2017 Grand Rapids Triathlon

On June 11, 2017 was my second year competing in the Grand Rapids Triathlon. This race has special importance to me as it was the first triathlon I competed in ever. I had the best experience last year, and this year was no different!

There were a few changes. Changes on my behalf, and changes on the behalf of the race itself. I had a “new to me” bike this year. An actual road bike. So no more of my heavy duty mountain bike with road tires. Of course, still not as fancy schmancy as many of the other people on course, but whatever. I was there to better myself from last year, not to make it to the podium!

I also was able to compete in my new wetsuit. Last year I had rented a sleeveless full length suit that was a cardio workout in itself to actually get on. This year was a softer neoprene “shorty” wetsuit. Stopped at above the knees and short sleeves.

As per my usualness, I arrived super early. My wave (the Athena Sprint Distance wave) was not to hit the water until 7:45am, but transition opened up at 5:15am, so that was my goal. Get there early so as to get the prime spot at the end of the bike rack. And, that is what I got!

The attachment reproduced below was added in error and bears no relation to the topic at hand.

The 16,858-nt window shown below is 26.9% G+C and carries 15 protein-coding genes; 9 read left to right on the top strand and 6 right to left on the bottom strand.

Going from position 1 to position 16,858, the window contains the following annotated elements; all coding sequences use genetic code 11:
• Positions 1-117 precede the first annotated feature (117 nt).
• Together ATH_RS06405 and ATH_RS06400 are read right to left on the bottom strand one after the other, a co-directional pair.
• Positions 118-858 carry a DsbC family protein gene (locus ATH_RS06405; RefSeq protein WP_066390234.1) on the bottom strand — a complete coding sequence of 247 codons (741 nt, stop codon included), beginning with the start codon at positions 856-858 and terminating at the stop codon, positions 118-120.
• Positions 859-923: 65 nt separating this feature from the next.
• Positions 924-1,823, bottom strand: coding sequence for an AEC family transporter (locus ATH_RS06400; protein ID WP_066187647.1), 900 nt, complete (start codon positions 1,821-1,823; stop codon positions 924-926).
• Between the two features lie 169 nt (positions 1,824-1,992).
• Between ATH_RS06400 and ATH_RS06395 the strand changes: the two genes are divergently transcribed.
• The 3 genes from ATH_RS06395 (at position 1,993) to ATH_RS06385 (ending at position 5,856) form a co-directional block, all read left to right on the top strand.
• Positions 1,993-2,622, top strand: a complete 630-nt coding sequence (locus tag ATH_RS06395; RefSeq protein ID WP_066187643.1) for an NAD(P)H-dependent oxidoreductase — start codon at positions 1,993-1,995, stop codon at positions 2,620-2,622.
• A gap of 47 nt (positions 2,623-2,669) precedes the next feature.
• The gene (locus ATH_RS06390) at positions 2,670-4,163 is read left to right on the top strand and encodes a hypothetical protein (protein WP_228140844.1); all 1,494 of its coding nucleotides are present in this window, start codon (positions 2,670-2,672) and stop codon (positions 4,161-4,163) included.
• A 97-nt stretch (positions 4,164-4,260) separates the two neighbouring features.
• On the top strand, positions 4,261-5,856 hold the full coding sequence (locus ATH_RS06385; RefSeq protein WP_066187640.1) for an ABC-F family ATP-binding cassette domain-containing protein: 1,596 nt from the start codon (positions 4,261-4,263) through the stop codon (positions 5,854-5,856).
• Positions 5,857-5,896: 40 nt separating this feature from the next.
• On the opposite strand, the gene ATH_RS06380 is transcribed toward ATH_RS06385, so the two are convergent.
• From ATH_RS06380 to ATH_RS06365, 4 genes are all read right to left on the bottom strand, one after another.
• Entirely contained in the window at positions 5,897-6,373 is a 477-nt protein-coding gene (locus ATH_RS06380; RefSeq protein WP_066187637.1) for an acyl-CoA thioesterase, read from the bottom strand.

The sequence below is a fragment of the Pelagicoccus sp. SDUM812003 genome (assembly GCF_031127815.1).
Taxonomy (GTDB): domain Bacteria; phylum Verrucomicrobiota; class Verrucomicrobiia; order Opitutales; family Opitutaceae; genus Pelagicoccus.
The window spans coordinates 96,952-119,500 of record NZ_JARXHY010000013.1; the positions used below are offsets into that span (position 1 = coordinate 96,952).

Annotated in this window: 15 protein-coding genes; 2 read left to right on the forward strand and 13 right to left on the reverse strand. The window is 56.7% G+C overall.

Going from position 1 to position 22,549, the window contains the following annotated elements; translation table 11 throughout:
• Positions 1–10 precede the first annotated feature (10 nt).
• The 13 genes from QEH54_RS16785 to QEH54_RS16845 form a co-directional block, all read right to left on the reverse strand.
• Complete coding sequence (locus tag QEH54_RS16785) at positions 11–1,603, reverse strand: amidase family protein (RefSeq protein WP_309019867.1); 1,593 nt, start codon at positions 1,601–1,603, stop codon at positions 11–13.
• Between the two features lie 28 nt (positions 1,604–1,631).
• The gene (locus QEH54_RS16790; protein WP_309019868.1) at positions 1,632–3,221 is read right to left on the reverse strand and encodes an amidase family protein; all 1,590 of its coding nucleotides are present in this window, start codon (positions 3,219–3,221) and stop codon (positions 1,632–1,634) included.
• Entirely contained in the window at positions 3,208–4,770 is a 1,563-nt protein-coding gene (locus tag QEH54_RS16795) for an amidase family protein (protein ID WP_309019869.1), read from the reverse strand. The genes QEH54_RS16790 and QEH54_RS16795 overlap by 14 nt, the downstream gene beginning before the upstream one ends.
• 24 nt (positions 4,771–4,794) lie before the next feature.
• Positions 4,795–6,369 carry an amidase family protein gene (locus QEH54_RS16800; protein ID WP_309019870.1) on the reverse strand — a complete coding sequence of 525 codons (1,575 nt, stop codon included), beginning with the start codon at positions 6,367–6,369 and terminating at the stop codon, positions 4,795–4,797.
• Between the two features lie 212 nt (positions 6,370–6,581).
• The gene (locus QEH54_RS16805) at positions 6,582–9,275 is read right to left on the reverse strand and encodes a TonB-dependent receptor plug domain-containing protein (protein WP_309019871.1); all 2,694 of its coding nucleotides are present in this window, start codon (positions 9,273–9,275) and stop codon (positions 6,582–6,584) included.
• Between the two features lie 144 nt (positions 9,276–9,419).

Now, differences with the race itself. Transition was super long! I heard one participant say, “at least our legs will stay warm with the 17 miles we need to run our bikes out of transition on”. Obviously transition was not that long. But the “Sprint Nationals” section was quite a ways farther back this year than last year. The other downside was that the transition isle was not very wide. So, if I was riding out, and someone else was riding in, one of us would have to step aside to let the other through. Again, not really my concern as I knew I was not going to make any sort of miraculous time, but, other are definitely more serious.

That all being said……the race was still fabulous and went very much better this year for me than it did last year.

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Last year I did not properly fuel myself prior to race start. I had no real understanding of what to do in the case of a triathlon, so I went along with what I would have consumed prior to a running race. That was a mistake. I came out of the water, weak and dizzy. I needed to sit down in T1 and eat as I was nervous about the bike portion. This year I made sure to eat much more properly, and in small amounts right up until the time to get into the coral with my wave. I exited the swim course feeling on point with no real issues at all.